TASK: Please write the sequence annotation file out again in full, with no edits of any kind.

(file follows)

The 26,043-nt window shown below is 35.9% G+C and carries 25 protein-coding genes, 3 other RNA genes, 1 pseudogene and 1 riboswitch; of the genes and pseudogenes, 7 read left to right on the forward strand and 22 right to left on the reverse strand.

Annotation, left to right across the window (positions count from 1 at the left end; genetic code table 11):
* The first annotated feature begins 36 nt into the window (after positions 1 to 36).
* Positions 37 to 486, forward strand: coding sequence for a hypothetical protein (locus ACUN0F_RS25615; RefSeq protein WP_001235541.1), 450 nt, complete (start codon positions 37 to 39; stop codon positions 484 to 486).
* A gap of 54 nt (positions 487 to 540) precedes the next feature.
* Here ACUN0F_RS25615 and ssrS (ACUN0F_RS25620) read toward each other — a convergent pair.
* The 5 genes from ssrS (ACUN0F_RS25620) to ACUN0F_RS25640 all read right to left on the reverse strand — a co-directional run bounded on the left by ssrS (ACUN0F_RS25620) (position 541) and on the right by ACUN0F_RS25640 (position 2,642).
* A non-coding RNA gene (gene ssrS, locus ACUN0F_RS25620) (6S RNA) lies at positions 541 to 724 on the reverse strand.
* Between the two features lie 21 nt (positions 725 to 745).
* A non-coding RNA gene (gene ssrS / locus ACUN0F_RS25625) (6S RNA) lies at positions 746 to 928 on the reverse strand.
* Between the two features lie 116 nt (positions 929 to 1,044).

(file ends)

The 26,043-nt window shown below is 35.9% G+C and carries 25 protein-coding genes, 3 other RNA genes, 1 pseudogene and 1 riboswitch; of the genes and pseudogenes, 7 read left to right on the forward strand and 22 right to left on the reverse strand.

Annotation, left to right across the window (positions count from 1 at the left end; genetic code table 11):
* The first annotated feature begins 36 nt into the window (after positions 1 to 36).
* Positions 37 to 486, forward strand: coding sequence for a hypothetical protein (locus ACUN0F_RS25615; RefSeq protein WP_001235541.1), 450 nt, complete (start codon positions 37 to 39; stop codon positions 484 to 486).
* A gap of 54 nt (positions 487 to 540) precedes the next feature.
* Here ACUN0F_RS25615 and ssrS (ACUN0F_RS25620) read toward each other — a convergent pair.
* The 5 genes from ssrS (ACUN0F_RS25620) to ACUN0F_RS25640 all read right to left on the reverse strand — a co-directional run bounded on the left by ssrS (ACUN0F_RS25620) (position 541) and on the right by ACUN0F_RS25640 (position 2,642).
* A non-coding RNA gene (gene ssrS, locus ACUN0F_RS25620) (6S RNA) lies at positions 541 to 724 on the reverse strand.
* Between the two features lie 21 nt (positions 725 to 745).
* A non-coding RNA gene (gene ssrS / locus ACUN0F_RS25625) (6S RNA) lies at positions 746 to 928 on the reverse strand.
* Between the two features lie 116 nt (positions 929 to 1,044).